Welcome to Quick Lit! This is where I partake in Modern Mrs. Darcy’s link-up and share short (sometimes) and sweet (cavities not included) reviews of what I’ve been reading lately.
This month is also extra colorful. Literally, not literarily, colorful. I’m not actually sure what I think of it.
G. Willow Wilson and Adrian Alphona
I don’t read a lot of comic books and graphic novels. But I actually really like them, I just find the vast expanse of what’s available to be completely overwhelming (and potentially expensive). So reading a new series from the start is really working for me. The second volume is out, but I’ve been saving it in my cart for the next time I feel the need for some Amazon retail therapy. Or when I’ve actually read more of the books I’ve already paid money for!
I’m in love. The Mistborn series is everything I ever could have wanted in a long term commitment. And I mean long long term commitment. I’m currently on the third of the series, which technically ends this triology, but Sanderson has QUITE a few books set in the same universe, and in the next six months will be putting out two books which will finish the second trilogy on this particular world.
But about these books specifically! Um, they’re great, and I’m in love. Is that enough? No? Well, it’ll have to be. When I finish the third book, I may try and summarize the series, but no promises. Suffice to say there’s a fantastical powers-system (calling it magic doesn’t feel quite right), characters I love, characters that are really enjoyable to dislike, and and a couple of crazy-unique races, and plotting, and intrigue, and really cool powers (worth two mentions), and an intense mythology,
And I am such a sucker for a world with a good mythology.
AT THE WATER’S EDGE
Once upon a time I started watching the Water for Elephants movie with friends, and I never finished it. I really just didn’t care. But then I read it, and then I cared, because Gruen is quite good at what she does. I got At the Water’s Edge as an ARC from Netgalley (though I accidentally neglected it till it was out anyways, oops) because of how much I liked Elephants. And because of that cover, isn’t it gorgeous?
Water’s Edge is set primarily in Scotland and explores the myth of the Loch Ness monster through the lives of of three Americans who came monster hunting to escape their current situations (and to find a monster and be famous for it, of course). Maddie, a great character who someone described well as being both strong and naive at the same time, is married to Ellis, who just lost his Father’s favor (and money) and is also there to redeem himself to dear old Daddy (it’s complicated). While the boys try to capture a monster on film, Maddie gets to know the people of the town, and through that and seeing her husband and marriage for what they really are, Maddie has to decide what she wants, and who she even is.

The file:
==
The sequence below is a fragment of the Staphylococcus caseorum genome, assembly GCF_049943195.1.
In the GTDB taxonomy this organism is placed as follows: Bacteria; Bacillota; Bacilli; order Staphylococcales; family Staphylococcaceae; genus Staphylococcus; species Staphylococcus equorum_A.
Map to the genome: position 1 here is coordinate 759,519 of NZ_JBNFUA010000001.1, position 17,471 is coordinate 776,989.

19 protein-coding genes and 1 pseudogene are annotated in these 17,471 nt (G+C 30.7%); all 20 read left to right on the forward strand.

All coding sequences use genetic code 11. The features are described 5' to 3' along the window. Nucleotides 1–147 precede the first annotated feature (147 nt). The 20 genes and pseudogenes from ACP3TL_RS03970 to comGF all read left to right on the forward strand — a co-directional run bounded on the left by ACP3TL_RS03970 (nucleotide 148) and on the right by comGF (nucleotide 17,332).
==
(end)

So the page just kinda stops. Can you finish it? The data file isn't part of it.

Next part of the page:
It’s occasionally slow, and I can understand reviewers who called it thin, but personally I was into it from the start. The interactions are great: between Maddie and the maids, between her former identity as a socialite and her even more former identity as daughter of a scandal, and between Maddie and Angus. Themes of complicated infidelity and abuse might turn off some readers, but Gruen handles them well.
Sarah Addison Allen
SAA ‘s world is that of southern contemporary magical realism. It’s not a subgenre I spend a lot of time in, which is part of why I put off reading her two most recent books for a while, but I’ve liked almost everything I’ve read from her. Lost Lake isn’t as good as my favorites (Garden Spells, Girl Who Chased the Moon, and even Sugar Queen), but it was a big improvement IMO from Peach Keeper. The setting kept Lost Lake from feeling too similar to her other books, and I felt like I could emphathize with Kate, the protagonist. On the meh side of things, I felt like the magic felt more… contrived than her other stuff? I still ended it feeling content, which is something I like with her books.
Highschool revenge drama with a twist. Like, a really big, unexpected twist that leaves you not entirely sure what genre you’re reading. I’ve never read Vivian, just Han, so the [spoilers!] element might have been less of a suprise if I was acquainted with both. Either way, I’m definitely not unhappy with the kind of twist these books throw out! I really liked the elemtents of healthier female friendships (as healthy as you can get when you’re plotting big revenge together) to balance out the expected, but not too overdone, catty ones. I also liked that it dealt with heftier issues and was grittier than Han’s To All the Boys I’ve Loved Before.
WHAT’S UP NEXT
Honestly? More Mistborn. I’ve still got a ways to go in the third book (these things are nice and long!). And when I’m done, it’s going to be a challange not to just jump into more books in that universe right away.
When I can tear my eyes from Vin and Elend, I want to finish Searching for Sunday and Moral Disorder. And I really need to turn my eyes back to the rest of the books I promised myself I’d read this spring! There’s still too many to finish in May (Mistborn ruined everything!), but I’d like to at least try to tackle a couple of these: Glittering Images, I Capture the Castle, Almost Famous Women, and Damaged Goods.
Although let’s be honest. With the lack of restraint I’ve shown lately towards series, I should probably avoid Glittering Images and anything else with a #1 by it’s name!